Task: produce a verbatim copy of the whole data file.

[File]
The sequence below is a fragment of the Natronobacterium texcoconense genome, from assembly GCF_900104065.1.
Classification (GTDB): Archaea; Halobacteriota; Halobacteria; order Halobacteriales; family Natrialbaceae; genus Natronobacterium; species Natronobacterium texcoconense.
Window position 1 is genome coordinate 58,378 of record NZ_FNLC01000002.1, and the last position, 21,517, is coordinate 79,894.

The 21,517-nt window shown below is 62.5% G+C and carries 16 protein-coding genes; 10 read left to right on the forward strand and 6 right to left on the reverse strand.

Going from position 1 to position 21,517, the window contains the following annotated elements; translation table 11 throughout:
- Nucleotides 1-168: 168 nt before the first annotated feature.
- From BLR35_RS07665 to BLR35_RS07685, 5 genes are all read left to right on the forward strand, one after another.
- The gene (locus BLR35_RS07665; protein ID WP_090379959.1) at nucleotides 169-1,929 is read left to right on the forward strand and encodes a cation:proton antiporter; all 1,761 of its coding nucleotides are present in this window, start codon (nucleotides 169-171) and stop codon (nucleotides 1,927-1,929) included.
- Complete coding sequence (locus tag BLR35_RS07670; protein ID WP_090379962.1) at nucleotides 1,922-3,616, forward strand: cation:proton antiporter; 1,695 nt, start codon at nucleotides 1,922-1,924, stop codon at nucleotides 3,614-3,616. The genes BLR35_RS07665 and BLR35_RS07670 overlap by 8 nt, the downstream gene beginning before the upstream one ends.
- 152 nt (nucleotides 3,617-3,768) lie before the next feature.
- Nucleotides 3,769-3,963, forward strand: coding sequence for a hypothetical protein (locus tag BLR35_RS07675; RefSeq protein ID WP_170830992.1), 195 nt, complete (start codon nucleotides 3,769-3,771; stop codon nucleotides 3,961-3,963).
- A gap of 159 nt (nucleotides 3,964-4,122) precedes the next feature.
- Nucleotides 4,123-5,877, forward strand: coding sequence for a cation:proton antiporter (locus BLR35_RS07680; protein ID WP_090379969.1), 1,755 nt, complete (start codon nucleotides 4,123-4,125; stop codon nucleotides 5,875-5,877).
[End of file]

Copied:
The sequence below is a fragment of the Natronobacterium texcoconense genome, from assembly GCF_900104065.1.
Classification (GTDB): Archaea; Halobacteriota; Halobacteria; order Halobacteriales; family Natrialbaceae; genus Natronobacterium; species Natronobacterium texcoconense.
Window position 1 is genome coordinate 58,378 of record NZ_FNLC01000002.1, and the last position, 21,517, is coordinate 79,894.

The 21,517-nt window shown below is 62.5% G+C and carries 16 protein-coding genes; 10 read left to right on the forward strand and 6 right to left on the reverse strand.

Going from position 1 to position 21,517, the window contains the following annotated elements; translation table 11 throughout:
- Nucleotides 1-168: 168 nt before the first annotated feature.
- From BLR35_RS07665 to BLR35_RS07685, 5 genes are all read left to right on the forward strand, one after another.
- The gene (locus BLR35_RS07665; protein ID WP_090379959.1) at nucleotides 169-1,929 is read left to right on the forward strand and encodes a cation:proton antiporter; all 1,761 of its coding nucleotides are present in this window, start codon (nucleotides 169-171) and stop codon (nucleotides 1,927-1,929) included.
- Complete coding sequence (locus tag BLR35_RS07670; protein ID WP_090379962.1) at nucleotides 1,922-3,616, forward strand: cation:proton antiporter; 1,695 nt, start codon at nucleotides 1,922-1,924, stop codon at nucleotides 3,614-3,616. The genes BLR35_RS07665 and BLR35_RS07670 overlap by 8 nt, the downstream gene beginning before the upstream one ends.
- 152 nt (nucleotides 3,617-3,768) lie before the next feature.
- Nucleotides 3,769-3,963, forward strand: coding sequence for a hypothetical protein (locus tag BLR35_RS07675; RefSeq protein ID WP_170830992.1), 195 nt, complete (start codon nucleotides 3,769-3,771; stop codon nucleotides 3,961-3,963).
- A gap of 159 nt (nucleotides 3,964-4,122) precedes the next feature.
- Nucleotides 4,123-5,877, forward strand: coding sequence for a cation:proton antiporter (locus BLR35_RS07680; protein ID WP_090379969.1), 1,755 nt, complete (start codon nucleotides 4,123-4,125; stop codon nucleotides 5,875-5,877).